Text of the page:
1927: Singer-songwriter Hank Ballard, one of the first rock 'n' roll artists to emerge in the early 1950s, is born John Henry Kendricks in Detroit, Mich. The lead singer of Hank Ballard and The Midnighters, he played an integral part in the development of rock 'n' roll, releasing hit singles like "Work With Me, Annie" and writing and recording "The Twist," which spread the popularity of the dance and became a hit for Chubby Checker. Ballard, who died of throat cancer at age 75 on March 2, 2003, was inducted into the Rock and Roll Hall of Fame in 1990.
1928: The animated short "Steamboat Willie," the first fully synchronized sound cartoon, premieres at Universal's Colony Theater in New York City. The short, directed by Walt Disney and Ub Iwerks, features the third appearances of cartoon characters Mickey Mouse and Minnie Mouse, including a May 1928 test screening of the silent animated short "Plane Crazy," but was the first to be distributed.
1932: Walt Disney's Silly Symphonies cartoon "Flowers and Trees," the first cartoon short to use Technicolor, receives the first Academy Award for an animated short film.
1942: Actress Linda Evans, best known for playing Krystle Carrington on the primetime soap opera "Dynasty," is born Linda Evenstad in Hartford, Conn.
1948: Jack Tatum, a football safety who played 10 seasons from 1971 through 1980 for the Oakland Raiders and Houston Oilers, is born in Cherryville, N.C. Considered one of the hardest hitters ever to play the game, he won a Super Bowl with Oakland in 1977 and a national championship with Ohio State in 1968. He also shares the record for the longest fumble return for a touchdown, returning a fumble 104 yards against Green Bay in September 1972. Tatum, who was inducted into the College Football Hall of Fame in 2005, died of a heart attack at age 61 on July 27, 2010.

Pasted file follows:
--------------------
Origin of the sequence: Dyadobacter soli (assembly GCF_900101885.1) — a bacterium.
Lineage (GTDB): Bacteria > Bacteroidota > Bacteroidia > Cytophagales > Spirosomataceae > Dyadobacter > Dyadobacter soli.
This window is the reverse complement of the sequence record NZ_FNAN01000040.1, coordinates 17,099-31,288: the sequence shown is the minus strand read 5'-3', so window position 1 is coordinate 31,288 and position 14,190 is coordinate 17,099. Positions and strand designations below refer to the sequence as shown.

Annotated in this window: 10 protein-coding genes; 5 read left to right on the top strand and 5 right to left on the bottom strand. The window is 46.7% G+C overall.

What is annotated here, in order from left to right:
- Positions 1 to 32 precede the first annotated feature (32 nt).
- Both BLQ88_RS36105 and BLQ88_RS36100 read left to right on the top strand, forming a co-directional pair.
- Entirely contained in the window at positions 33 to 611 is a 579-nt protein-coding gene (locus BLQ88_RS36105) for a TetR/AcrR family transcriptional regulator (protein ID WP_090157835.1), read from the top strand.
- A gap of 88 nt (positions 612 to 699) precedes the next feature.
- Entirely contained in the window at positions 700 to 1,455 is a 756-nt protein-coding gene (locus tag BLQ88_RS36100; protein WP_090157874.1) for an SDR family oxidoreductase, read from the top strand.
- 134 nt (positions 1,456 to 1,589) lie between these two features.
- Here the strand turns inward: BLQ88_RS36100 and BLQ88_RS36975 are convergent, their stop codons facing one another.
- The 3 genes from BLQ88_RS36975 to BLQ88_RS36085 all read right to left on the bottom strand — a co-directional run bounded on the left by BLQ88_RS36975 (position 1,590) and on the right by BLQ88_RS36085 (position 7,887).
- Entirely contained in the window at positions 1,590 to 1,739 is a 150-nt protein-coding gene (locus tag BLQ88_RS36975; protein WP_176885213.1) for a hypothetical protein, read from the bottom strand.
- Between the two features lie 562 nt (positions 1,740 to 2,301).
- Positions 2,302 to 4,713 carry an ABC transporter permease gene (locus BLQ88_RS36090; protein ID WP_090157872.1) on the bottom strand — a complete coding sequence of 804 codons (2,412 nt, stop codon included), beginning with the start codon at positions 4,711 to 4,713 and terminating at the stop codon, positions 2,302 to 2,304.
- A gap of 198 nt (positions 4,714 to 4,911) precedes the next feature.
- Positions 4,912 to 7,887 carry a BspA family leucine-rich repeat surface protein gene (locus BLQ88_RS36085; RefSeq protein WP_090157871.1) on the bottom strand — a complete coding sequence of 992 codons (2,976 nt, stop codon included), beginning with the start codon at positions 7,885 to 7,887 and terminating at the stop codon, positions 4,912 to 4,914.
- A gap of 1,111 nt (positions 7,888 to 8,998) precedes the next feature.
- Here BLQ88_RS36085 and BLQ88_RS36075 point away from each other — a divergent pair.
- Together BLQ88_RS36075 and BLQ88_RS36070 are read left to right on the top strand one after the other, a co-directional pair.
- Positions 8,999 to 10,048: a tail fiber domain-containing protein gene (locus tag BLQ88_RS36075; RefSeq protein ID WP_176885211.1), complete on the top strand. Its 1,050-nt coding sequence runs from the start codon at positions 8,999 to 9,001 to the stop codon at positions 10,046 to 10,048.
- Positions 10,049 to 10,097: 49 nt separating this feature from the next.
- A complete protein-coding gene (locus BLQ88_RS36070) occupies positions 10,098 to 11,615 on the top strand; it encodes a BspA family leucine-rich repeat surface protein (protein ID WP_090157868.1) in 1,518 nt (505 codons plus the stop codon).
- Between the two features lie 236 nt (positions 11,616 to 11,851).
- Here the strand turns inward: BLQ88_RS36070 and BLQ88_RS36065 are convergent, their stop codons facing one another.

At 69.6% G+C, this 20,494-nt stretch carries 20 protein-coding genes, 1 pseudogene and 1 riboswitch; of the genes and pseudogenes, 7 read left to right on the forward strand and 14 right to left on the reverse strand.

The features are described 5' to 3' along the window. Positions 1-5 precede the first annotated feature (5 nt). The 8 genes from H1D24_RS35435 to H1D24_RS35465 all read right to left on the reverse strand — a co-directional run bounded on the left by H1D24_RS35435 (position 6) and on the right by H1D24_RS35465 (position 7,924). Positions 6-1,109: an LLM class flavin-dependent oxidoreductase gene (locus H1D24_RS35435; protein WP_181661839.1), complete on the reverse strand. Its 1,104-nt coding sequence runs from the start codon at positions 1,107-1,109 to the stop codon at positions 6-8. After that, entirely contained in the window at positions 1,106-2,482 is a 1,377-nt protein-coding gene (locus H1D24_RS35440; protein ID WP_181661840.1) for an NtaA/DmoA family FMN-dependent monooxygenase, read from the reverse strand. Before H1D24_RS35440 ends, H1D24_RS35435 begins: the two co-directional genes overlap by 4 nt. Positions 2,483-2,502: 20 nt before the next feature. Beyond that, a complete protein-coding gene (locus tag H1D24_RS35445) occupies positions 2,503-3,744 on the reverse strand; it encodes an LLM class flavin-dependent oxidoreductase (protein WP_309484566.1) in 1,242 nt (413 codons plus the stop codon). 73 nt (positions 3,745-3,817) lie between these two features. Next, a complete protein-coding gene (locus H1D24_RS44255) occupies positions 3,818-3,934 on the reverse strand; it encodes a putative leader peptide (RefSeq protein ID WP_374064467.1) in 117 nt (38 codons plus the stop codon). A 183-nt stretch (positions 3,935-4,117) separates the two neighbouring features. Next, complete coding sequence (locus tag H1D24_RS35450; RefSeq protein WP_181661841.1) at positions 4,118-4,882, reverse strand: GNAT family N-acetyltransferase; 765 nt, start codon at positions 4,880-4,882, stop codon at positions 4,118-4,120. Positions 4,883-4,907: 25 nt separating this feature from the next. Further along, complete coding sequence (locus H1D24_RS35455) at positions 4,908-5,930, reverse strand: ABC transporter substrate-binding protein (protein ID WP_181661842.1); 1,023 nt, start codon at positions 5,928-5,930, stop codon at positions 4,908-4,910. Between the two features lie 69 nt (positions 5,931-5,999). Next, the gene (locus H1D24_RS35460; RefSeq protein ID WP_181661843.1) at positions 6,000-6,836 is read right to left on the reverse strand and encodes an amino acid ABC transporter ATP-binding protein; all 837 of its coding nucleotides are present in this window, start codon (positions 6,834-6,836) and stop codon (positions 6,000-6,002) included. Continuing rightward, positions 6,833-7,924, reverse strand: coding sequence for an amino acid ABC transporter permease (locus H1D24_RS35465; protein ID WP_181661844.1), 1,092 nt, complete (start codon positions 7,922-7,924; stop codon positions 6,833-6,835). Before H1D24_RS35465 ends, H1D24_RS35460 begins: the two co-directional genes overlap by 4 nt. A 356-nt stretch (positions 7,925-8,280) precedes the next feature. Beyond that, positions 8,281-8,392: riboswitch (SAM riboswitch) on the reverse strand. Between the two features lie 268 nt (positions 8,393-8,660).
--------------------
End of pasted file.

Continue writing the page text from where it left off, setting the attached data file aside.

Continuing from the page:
1950: Actor Dennis Haskins, best known as Mr. Belding from "Saved by the Bell," is born in Chattanooga, Tenn.
1952: Actor Delroy Lindo, known for movies like "Malcolm X," "Get Shorty," "Gone in 60 Seconds" and "Crooklyn," is born in London, England.
1953: Author and illustrator Alan Moore, known for his work producing comic book series like "The League of Extraordinary Gentlemen," "Watchmen," "V for Vendetta" and "From Hell," is born in Northampton, Northamptonshire, England.
1953: Comedian and actor Kevin Nealon, best known for his television work on "Saturday Night Live" and "Weeds," is born in St. Louis, Mo.
1956: Comedian Sinbad, who became known in the 1990s for his HBO specials and for films such as "Necessary Roughness," "Houseguest," "First Kid," "Jingle All the Way" and "Good Burger," is born David Adkins in Benton Harbor, Mich. He also starred on "The Cosby Show" spin-off "A Different World" from 1987 to 1991.